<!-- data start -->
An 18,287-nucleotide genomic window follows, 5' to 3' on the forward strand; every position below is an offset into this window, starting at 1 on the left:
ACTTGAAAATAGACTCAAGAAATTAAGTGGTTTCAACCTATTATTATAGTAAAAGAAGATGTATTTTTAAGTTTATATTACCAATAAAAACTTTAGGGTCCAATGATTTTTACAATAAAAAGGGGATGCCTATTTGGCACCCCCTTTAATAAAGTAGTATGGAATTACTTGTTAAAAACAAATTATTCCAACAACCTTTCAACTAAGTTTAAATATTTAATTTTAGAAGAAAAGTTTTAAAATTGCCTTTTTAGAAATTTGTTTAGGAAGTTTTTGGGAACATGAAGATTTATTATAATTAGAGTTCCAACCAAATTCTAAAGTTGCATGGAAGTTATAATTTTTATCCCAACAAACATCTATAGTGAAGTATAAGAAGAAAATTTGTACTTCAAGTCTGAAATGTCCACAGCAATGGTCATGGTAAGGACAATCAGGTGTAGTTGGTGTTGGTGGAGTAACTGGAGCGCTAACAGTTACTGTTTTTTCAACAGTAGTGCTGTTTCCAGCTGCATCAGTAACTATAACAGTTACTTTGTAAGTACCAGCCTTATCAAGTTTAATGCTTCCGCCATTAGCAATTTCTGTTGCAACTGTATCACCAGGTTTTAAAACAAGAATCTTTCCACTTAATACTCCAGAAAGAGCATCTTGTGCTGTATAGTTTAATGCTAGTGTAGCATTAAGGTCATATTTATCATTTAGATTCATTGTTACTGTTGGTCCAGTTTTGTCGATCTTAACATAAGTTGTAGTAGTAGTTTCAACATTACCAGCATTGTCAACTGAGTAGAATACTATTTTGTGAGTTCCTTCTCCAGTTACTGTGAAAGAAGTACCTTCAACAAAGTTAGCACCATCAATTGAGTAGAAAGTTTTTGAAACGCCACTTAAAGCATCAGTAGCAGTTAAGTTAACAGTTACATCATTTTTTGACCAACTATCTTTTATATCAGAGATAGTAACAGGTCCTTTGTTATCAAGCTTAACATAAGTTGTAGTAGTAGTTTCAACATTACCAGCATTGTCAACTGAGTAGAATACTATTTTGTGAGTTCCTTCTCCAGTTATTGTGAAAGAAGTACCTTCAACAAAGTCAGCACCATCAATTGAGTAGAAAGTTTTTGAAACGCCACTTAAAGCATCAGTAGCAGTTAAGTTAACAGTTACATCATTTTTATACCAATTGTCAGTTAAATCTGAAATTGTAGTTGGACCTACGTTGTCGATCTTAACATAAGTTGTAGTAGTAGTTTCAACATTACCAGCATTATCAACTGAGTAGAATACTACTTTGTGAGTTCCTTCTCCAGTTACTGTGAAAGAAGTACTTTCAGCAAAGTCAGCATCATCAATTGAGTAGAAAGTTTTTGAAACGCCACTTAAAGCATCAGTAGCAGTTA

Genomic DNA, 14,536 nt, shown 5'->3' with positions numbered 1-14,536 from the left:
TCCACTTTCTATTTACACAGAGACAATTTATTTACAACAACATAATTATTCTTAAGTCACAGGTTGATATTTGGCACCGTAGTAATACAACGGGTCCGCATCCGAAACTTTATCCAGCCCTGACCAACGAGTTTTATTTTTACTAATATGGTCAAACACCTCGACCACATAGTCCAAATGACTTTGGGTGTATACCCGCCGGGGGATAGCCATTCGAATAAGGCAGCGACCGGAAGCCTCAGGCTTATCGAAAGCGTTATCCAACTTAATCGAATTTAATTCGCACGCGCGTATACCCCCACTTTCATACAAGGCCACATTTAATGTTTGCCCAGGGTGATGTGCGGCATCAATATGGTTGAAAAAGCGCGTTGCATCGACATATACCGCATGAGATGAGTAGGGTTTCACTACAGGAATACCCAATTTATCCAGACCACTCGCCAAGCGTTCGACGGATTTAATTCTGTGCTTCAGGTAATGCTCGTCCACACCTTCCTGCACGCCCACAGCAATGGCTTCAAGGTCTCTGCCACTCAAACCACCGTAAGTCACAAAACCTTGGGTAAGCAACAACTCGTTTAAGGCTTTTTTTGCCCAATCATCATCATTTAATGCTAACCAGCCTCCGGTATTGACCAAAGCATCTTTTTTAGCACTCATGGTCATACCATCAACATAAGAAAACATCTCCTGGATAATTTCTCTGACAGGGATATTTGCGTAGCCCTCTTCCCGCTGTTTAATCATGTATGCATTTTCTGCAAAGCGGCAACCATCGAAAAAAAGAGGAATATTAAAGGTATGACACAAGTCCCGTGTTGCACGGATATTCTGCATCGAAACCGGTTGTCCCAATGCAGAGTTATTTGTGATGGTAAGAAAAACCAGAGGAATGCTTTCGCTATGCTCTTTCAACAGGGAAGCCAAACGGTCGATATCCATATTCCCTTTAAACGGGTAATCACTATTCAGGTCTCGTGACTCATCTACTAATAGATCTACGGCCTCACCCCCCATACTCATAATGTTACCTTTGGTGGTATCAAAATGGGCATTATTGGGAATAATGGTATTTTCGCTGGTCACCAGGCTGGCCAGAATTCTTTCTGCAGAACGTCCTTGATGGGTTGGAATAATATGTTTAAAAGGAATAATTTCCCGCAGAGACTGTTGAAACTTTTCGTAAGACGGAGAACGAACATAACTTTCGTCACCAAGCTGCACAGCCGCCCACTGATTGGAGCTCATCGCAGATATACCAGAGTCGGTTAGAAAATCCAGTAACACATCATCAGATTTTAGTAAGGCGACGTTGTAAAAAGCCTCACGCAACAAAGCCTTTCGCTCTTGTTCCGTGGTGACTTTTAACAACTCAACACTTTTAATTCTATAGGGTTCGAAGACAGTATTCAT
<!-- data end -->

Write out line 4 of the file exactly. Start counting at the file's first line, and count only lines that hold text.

TCCACTTTCTATTTACACAGAGACAATTTATTTACAACAACATAATTATTCTTAAGTCACAGGTTGATATTTGGCACCGTAGTAATACAACGGGTCCGCATCCGAAACTTTATCCAGCCCTGACCAACGAGTTTTATTTTTACTAATATGGTCAAACACCTCGACCACATAGTCCAAATGACTTTGGGTGTATACCCGCCGGGGGATAGCCATTCGAATAAGGCAGCGACCGGAAGCCTCAGGCTTATCGAAAGCGTTATCCAACTTAATCGAATTTAATTCGCACGCGCGTATACCCCCACTTTCATACAAGGCCACATTTAATGTTTGCCCAGGGTGATGTGCGGCATCAATATGGTTGAAAAAGCGCGTTGCATCGACATATACCGCATGAGATGAGTAGGGTTTCACTACAGGAATACCCAATTTATCCAGACCACTCGCCAAGCGTTCGACGGATTTAATTCTGTGCTTCAGGTAATGCTCGTCCACACCTTCCTGCACGCCCACAGCAATGGCTTCAAGGTCTCTGCCACTCAAACCACCGTAAGTCACAAAACCTTGGGTAAGCAACAACTCGTTTAAGGCTTTTTTTGCCCAATCATCATCATTTAATGCTAACCAGCCTCCGGTATTGACCAAAGCATCTTTTTTAGCACTCATGGTCATACCATCAACATAAGAAAACATCTCCTGGATAATTTCTCTGACAGGGATATTTGCGTAGCCCTCTTCCCGCTGTTTAATCATGTATGCATTTTCTGCAAAGCGGCAACCATCGAAAAAAAGAGGAATATTAAAGGTATGACACAAGTCCCGTGTTGCACGGATATTCTGCATCGAAACCGGTTGTCCCAATGCAGAGTTATTTGTGATGGTAAGAAAAACCAGAGGAATGCTTTCGCTATGCTCTTTCAACAGGGAAGCCAAACGGTCGATATCCATATTCCCTTTAAACGGGTAATCACTATTCAGGTCTCGTGACTCATCTACTAATAGATCTACGGCCTCACCCCCCATACTCATAATGTTACCTTTGGTGGTATCAAAATGGGCATTATTGGGAATAATGGTATTTTCGCTGGTCACCAGGCTGGCCAGAATTCTTTCTGCAGAACGTCCTTGATGGGTTGGAATAATATGTTTAAAAGGAATAATTTCCCGCAGAGACTGTTGAAACTTTTCGTAAGACGGAGAACGAACATAACTTTCGTCACCAAGCTGCACAGCCGCCCACTGATTGGAGCTCATCGCAGATATACCAGAGTCGGTTAGAAAATCCAGTAACACATCATCAGATTTTAGTAAGGCGACGTTGTAAAAAGCCTCACGCAACAAAGCCTTTCGCTCTTGTTCCGTGGTGACTTTTAACAACTCAACACTTTTAATTCTATAGGGTTCGAAGACAGTATTCAT